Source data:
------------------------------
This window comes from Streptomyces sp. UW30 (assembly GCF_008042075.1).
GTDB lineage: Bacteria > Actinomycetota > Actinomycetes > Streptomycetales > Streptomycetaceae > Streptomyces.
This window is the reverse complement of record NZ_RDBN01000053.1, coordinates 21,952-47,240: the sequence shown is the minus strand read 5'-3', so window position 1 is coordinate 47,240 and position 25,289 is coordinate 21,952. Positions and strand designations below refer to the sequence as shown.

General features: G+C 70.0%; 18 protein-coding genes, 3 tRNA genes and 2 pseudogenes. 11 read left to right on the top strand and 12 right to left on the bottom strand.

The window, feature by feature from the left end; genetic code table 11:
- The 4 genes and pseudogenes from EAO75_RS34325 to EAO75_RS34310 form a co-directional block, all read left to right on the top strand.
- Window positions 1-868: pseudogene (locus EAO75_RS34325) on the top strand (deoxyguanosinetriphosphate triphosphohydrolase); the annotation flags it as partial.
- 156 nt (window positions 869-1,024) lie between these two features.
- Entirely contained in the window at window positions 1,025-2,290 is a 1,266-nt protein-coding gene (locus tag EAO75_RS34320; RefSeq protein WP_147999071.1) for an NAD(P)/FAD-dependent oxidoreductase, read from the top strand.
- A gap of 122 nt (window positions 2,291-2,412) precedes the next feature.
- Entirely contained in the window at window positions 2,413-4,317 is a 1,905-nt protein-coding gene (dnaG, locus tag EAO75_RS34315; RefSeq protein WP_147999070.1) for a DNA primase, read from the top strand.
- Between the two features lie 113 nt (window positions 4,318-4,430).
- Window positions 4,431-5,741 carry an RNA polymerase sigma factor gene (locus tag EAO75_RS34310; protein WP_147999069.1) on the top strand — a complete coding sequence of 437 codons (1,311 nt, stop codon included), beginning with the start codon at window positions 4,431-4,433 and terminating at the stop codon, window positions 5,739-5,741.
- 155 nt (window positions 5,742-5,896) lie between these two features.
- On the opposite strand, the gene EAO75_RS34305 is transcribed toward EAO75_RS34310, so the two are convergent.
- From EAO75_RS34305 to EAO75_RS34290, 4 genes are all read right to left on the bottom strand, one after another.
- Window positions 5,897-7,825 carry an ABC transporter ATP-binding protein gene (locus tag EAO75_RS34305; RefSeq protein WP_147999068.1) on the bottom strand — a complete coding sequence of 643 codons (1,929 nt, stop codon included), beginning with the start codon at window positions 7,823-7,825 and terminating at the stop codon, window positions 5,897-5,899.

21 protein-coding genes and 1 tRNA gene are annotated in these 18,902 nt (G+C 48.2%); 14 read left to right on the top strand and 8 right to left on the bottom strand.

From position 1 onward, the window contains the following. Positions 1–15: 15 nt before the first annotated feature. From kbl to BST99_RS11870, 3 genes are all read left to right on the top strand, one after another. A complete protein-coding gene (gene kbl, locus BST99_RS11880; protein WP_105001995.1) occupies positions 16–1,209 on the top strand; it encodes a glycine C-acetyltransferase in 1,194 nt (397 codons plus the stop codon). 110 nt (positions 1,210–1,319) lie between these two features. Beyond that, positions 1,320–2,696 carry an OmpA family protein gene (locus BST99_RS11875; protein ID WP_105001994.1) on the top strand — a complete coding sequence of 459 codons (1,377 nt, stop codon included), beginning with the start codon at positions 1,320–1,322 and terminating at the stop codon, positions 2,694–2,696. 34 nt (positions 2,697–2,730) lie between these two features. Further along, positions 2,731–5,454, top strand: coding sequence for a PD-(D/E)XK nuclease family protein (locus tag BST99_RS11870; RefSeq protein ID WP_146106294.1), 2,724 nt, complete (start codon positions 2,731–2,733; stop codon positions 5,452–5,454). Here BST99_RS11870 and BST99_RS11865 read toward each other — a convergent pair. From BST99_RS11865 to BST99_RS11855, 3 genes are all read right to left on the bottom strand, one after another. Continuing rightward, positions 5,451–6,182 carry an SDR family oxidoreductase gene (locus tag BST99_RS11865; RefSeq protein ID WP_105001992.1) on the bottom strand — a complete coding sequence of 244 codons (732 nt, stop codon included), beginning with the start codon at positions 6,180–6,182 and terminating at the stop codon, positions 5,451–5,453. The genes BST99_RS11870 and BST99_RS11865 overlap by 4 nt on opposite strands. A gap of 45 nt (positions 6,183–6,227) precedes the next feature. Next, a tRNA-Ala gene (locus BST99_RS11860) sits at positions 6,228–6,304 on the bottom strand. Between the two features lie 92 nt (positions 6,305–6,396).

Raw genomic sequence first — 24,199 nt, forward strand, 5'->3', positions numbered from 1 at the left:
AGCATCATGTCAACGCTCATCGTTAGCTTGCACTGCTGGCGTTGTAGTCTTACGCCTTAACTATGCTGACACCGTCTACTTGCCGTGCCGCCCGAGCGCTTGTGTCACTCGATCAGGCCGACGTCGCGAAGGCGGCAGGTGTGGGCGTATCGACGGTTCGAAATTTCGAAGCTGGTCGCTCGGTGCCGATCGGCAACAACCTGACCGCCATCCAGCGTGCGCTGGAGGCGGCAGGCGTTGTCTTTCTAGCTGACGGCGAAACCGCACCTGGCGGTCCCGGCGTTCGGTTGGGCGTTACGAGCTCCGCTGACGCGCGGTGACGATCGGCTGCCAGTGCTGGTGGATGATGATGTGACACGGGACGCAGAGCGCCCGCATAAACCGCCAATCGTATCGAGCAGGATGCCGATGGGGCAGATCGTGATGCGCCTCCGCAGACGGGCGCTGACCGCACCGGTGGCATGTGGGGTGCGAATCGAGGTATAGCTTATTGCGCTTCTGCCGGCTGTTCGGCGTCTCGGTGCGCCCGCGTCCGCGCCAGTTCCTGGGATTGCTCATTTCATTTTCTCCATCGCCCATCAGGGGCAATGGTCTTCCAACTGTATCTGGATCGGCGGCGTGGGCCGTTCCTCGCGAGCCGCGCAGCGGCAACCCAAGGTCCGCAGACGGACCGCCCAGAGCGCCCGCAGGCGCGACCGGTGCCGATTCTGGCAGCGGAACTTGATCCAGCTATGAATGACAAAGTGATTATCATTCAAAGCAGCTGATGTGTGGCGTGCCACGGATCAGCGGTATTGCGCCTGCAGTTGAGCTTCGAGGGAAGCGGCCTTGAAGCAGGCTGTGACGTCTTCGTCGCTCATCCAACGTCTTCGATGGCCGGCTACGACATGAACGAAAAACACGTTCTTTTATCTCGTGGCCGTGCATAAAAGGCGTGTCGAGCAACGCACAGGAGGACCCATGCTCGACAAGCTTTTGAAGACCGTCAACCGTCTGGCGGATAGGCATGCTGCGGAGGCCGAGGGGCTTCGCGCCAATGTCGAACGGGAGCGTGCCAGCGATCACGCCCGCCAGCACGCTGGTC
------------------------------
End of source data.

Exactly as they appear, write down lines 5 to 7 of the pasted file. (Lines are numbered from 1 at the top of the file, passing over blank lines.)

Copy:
The window, feature by feature from the left end; genetic code table 11:
- The 4 genes and pseudogenes from EAO75_RS34325 to EAO75_RS34310 form a co-directional block, all read left to right on the top strand.
- Window positions 1-868: pseudogene (locus EAO75_RS34325) on the top strand (deoxyguanosinetriphosphate triphosphohydrolase); the annotation flags it as partial.